Goat Simulator Review

By Mark Delaney, 2 years ago
Goat Simulator is a game that needs no introduction because it has no context. It is exactly what it says it is and also not at all what it says it is. It's less of a game and more of a physics arena. It's an experiment in ragdoll physics buggier than the Everglades featuring geometry as penetrable as Jell-O. It unabashedly contains "millions of bugs" according to Coffee Stain Studios, and in my time with the game I lost count of how many of those I encountered. I licked batteries, rammed pedestrians, rode a bicycle, got abducted by aliens, summoned Satan, and glided through Goatville and Goat City Bay like the Dark Knight, except I was a goat, wearing a bike helmet, and a halo, and a crown, and a pedestrian was also riding me, all at once. Goat Simulator is a game with no narrative, no direction, and arguably no purpose. Despite — and sometimes because of — all of that, Goat Simulator was fun for a while, but only a short while.

But first let me take a selfieBut first let me take a selfie

The start menu of the game is very telling. Before you even enter the world of Goat Simulator, you're met with a message warning that the game will eat you alive sometimes. You'll get stuck in buildings or terrain or moving objects, and there will be no way to escape other than to pause and respawn. When you are freely moving about the game's two levels, the aforementioned Goatville and Goat City Bay, your objective is to score points Tony Hawk Pro Skater-style by chaining together combos that can come in the form of jumping, crashing, breaking, and licking pretty much anything. Your scores are recorded on leaderboards where you can compete with other friends and gamers the world over who wondered what life would be like as a goat. This system seemed pretty irrelevant though. If leaderboards don't interest you, there's nothing else to take out of these scores. They're not attached to the achievements and I often forgot the system was even in place, despite the score increasing for nearly everything but standing still.

The real fun comes from experimentation. Discovering how different items will behave and using them in funny and often disastrous ways is the game's selling point. Fireworks, air vents, trampolines, mattresses, and countless other items are at your disposal. You can lick anything that moves including humans and other goats and doing this allows you to carry things around town, like money to buy a whole bunch of hats, or Sanctum statues. NPCs inhabit the world but just barely, providing no personality and carrying out very simple tasks repeatedly until you ram or otherwise interrupt them. There's also a dozen or so gameplay "mutators" like double jumping, a jetpack, gliding abilities, and a Deadmau5 mask, that each change the game in unique ways, and you can combine a lot of these together to traverse the two cities in all new ways. There's also a slew of Easter eggs for other games like Slender, Minecraft, Sonic The Hedgehog, and Flappy Bird. Even some mutators themselves do nothing but deliver a humorous nod to other works, like altering your "baaaa" to a Skyrim dragon's roar as you become the Goatborn.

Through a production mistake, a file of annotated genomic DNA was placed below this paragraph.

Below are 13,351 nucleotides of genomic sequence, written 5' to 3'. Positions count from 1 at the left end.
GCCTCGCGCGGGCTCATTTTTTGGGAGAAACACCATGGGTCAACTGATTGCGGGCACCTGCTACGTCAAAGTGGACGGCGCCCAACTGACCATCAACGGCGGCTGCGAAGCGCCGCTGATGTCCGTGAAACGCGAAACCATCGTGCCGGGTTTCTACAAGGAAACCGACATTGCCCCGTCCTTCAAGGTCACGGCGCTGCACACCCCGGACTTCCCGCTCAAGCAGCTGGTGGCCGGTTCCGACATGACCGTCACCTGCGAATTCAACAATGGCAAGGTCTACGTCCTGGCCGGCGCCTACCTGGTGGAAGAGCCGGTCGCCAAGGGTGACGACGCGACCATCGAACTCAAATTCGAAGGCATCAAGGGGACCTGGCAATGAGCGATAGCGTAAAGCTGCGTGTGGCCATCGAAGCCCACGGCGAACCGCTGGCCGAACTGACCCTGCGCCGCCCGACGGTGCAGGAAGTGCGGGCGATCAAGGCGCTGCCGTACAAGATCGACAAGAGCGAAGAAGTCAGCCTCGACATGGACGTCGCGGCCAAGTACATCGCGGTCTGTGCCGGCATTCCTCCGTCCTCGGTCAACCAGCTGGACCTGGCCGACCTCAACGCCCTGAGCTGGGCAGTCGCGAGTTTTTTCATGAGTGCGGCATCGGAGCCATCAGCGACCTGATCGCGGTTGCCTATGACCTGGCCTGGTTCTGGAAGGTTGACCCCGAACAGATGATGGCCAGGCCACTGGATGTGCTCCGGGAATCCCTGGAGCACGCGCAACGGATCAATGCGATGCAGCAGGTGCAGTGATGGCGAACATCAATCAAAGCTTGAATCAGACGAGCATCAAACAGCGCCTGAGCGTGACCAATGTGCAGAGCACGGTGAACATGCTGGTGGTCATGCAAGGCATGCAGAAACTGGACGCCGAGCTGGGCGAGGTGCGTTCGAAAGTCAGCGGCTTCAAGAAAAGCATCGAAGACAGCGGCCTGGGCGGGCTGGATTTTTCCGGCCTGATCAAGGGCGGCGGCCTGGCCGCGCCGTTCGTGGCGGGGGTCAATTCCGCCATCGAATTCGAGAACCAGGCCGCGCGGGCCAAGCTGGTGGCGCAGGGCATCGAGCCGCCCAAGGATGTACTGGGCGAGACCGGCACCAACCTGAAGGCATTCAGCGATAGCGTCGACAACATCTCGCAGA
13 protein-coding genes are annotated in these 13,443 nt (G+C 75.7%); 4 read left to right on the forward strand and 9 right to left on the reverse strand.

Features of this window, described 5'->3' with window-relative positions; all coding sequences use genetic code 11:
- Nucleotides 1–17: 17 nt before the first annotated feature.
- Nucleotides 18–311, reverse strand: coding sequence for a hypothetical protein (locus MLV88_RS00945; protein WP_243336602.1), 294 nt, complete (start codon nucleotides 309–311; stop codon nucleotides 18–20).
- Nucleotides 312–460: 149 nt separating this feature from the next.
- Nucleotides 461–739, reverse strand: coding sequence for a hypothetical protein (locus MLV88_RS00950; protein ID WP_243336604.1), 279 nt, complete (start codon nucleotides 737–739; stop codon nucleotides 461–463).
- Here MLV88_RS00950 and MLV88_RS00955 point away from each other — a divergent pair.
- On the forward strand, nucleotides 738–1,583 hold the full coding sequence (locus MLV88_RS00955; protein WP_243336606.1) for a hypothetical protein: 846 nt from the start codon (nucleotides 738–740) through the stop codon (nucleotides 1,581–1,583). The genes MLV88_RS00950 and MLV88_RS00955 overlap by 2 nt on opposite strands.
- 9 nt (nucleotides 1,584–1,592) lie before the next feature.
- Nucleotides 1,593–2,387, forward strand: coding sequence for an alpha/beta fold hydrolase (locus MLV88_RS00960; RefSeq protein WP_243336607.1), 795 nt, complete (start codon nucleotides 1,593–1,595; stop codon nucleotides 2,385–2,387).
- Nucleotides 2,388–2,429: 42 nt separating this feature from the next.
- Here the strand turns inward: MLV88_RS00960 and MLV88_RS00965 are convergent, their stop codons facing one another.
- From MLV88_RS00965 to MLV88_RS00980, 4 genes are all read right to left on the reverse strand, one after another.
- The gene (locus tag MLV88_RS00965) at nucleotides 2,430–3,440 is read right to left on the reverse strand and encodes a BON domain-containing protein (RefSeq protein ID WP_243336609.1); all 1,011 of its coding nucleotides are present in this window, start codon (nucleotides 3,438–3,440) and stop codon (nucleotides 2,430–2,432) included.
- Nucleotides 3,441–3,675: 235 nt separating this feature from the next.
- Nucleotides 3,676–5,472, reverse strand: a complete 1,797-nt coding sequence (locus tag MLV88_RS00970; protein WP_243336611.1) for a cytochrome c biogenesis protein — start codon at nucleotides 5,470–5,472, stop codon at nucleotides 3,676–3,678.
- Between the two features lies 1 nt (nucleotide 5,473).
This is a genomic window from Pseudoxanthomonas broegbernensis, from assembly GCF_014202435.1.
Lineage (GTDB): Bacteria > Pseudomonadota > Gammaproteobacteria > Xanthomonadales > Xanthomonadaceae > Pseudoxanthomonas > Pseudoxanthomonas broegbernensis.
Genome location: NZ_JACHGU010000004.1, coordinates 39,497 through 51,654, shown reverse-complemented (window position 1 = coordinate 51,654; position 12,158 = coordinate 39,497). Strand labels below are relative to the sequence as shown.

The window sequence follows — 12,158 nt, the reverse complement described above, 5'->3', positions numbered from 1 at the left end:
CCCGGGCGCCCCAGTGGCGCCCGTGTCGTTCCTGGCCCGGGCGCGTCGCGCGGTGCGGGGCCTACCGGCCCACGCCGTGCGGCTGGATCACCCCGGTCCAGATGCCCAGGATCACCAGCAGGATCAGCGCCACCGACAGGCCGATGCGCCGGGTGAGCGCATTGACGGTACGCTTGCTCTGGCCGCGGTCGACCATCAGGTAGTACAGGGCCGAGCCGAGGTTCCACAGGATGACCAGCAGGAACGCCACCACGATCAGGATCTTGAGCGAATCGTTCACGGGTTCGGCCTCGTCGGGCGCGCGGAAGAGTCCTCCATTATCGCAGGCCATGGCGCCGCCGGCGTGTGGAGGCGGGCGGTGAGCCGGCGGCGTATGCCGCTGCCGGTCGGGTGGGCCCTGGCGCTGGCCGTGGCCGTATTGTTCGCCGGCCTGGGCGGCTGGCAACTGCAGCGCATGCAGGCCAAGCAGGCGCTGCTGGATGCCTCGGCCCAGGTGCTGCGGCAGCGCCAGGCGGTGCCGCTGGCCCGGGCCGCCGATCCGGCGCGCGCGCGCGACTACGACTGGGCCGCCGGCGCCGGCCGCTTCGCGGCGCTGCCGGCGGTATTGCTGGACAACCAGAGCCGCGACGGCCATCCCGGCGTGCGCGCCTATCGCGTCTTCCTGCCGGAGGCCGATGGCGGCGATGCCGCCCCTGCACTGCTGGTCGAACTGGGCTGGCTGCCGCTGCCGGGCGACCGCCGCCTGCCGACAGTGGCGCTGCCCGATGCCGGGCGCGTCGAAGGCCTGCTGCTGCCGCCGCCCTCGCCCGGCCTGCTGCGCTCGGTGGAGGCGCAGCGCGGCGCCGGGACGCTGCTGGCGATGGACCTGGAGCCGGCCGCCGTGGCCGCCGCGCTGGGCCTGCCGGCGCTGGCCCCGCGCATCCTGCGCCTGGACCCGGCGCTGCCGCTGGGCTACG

The best part about Goat Simulator, fortunately for this audience, is the achievement list. A lot of the game's most bizarre and entertaining features are the tasks necessary to unlock more gamerscore. Where the visuals are akin to an early 360 title, or worse, and the sound design is limited to generic music and awfully-delivered NPC one-liners, the achievement list actually keeps the game worthwhile for the few hours it takes to complete it. One achievement takes you to the summit of Goatville and then makes a Lion King reference. Another has you ram a Raiders of the Lost Ark-sized boulder down a hill onto an unsuspecting group of partying 20-somethings. The list is varied, full of secrets, and never challenging, with one exception. You have to score 10 points on Flappy Goat, an in-game mini-game that is as frustrating as Flappy Bird, if not more so due to poor hit detection. I gave it five minutes before I was ready to throw my controller at the moon. A hastened playthrough could unlock the entire list in under three hours and real speedrunners could do it all in roughly 90 minutes, I estimate. To really understand the experience of Goat Simulator, watch the video below and just know that it netted me 30 gamerscore.



Not since Deadly Premonition has a game achieved cult status like Goat Simulator has. Following a similar so-bad-it's-good formula, it's as absurd as the title implies and charmingly embraces all of its flaws. For that reason, you can't take it too seriously. It's a messy but momentarily enjoyable experience that gratuitously delivers more gamerscore, but as soon as you're done with seeing what it has to offer — Easter eggs, achievements, and a few good laughs — there's no reason to return. Pack your bags and head out of Goatville with nothing but a hat collection and weird memories in tow.
2 / 5
  • Easy Achievements
  • Fun Easter eggs
  • Fun wears off quickly
  • Very buggy
  • Graphics and sound that feel a decade old
Ethics Statement
The reviewer spent six hours as a goat, collecting 26 of 30 achievements for 880 gamerscore, licking everything, glitching around, and ultimately wondering if it was all just a fever dream. This Xbox One copy of the game was provided by the developer for this review.
Mark Delaney
Written by Mark Delaney
Mark is a Boston native now living in Portland, Oregon. He's the Editorial Manager on TA, loves story-first games, and is one of three voices on the TA Playlist podcast. Outside of games he likes biking, sci-fi, the NFL, and spending time with his fiancée and son. He almost never writes in the third person.